Community activist Essie Mae Reed didn't have a car, so she pedaled her bicycle all across Tampa.
Most often she was on a mission to better the lives of thousands of tenants living in public housing.
For 45 years, Reed lived in Central Park Village, an outdated public housing complex that was torn down in 2007 to make way for Encore, a $450-million project to build a village center of apartments, shops and a black history museum.
After a series of strokes, Reed moved to Brandon a few years ago to live with one of her daughters.
Today, the Tampa Housing Authority will hold a groundbreaking at noon for the authority's second senior apartment building at Encore. It will be named The Reed in honor of Reed's long years of volunteer service.
Reed will be unable to attend but will offer greetings in a video taped message.
"We could have honored her with a statue," said Leroy Moore, the housing authority's chief operating officer.
But "Reed" brought to mind a clarinet's reed and seemed to fit with Encore's musically named buildings, The Ella, The Trio and The Tempo.
Recognition for Reed is fitting because of her advocacy for poor people and her activism on voting rights issues, Moore said.
The 82-year-old Reed was a former tomato picker and maid who could not read and write until after the age of 40.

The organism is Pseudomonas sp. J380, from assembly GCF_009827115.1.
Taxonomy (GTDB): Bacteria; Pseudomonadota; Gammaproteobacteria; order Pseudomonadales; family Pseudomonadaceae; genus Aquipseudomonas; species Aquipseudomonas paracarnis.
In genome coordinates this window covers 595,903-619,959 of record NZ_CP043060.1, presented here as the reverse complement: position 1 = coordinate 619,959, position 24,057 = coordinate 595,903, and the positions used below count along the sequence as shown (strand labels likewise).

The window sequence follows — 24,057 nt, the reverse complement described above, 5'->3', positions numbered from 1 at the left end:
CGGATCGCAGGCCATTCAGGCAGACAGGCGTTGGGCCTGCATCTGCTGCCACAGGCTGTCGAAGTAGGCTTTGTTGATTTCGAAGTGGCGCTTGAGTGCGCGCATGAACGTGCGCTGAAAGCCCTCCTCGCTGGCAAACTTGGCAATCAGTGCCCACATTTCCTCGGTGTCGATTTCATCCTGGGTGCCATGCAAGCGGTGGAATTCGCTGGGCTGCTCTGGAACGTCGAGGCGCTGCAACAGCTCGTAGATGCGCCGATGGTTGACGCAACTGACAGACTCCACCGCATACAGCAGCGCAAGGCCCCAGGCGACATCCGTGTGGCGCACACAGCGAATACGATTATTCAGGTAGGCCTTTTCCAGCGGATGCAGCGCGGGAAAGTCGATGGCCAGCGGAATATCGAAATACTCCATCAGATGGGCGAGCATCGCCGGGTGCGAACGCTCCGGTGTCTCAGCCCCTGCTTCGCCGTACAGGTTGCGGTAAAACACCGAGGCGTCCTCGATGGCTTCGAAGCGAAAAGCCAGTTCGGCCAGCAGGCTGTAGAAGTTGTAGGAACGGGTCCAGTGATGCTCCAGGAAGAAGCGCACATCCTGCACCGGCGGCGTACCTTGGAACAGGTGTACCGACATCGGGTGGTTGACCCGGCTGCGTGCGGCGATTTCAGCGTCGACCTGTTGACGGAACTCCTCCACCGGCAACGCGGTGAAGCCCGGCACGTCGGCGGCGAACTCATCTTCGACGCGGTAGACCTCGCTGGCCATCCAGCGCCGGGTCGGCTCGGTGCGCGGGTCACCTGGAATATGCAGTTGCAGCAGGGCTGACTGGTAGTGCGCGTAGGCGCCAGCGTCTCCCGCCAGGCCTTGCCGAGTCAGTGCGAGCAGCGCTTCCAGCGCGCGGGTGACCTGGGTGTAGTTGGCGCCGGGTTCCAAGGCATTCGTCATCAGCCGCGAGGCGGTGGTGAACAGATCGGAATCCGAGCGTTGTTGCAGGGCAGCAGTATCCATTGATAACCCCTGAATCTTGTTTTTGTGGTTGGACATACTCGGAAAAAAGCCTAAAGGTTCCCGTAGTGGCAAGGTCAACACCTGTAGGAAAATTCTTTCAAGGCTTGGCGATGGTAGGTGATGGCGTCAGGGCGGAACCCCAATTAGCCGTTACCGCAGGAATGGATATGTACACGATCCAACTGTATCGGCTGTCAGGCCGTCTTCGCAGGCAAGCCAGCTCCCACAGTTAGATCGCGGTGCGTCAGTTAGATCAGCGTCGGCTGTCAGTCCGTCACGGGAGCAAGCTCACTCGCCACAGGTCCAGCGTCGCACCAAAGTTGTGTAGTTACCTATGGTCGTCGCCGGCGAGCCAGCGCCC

"It gave me hope and made me proud. The most important thing I learned to read was the 23rd Psalm. It brought me closer to God," Reed said during a 2008 interview.
At the time, she had just received a singular honor when U.S. Rep. Kathy Castor had stood on the floor of the House of Representatives to praise Reed as a champion of the poor.
Reed in 1967 organized a tenants' association at Central Park. She lobbied for a Boys & Girls Club at the complex, took children to Hillsborough Community College for enrichment activities and sought medical care and medicine for the needy.
In 1971, Reed was the first black woman to run for Tampa City Council. She lost the race but filed a lawsuit that struck down filing fees required of candidates. A federal judge ruled that candidates can qualify by petition.
"I think we have a couple of elected officials who ran on petition," Reed said in 2008.
The Reed will open in 2014 as a 158-unit senior apartment building located across from the 161-unit senior apartment building, The Ella.
The Ella, named for singing legend Ella Fitzgerald, recently had a grand opening and was the first building completed at Encore. The Trio, a 141-unit multifamily apartment building had a groundbreaking Dec. 4. The 28-acre site is bordered by Nebraska and Central avenues and Cass and Scott streets. The first tenants should move in to The Ella by the end of the month.
December has been an upbeat month for the housing authority, which last week learned it will receive a $30-million federal grant that will fund a fourth apartment building, The Tempo. The funds also will help pay for additional amenities at other buildings, a nearby job training center, improvements to Perry Harvey Sr. Park and restoration of the St. James Episcopal Church.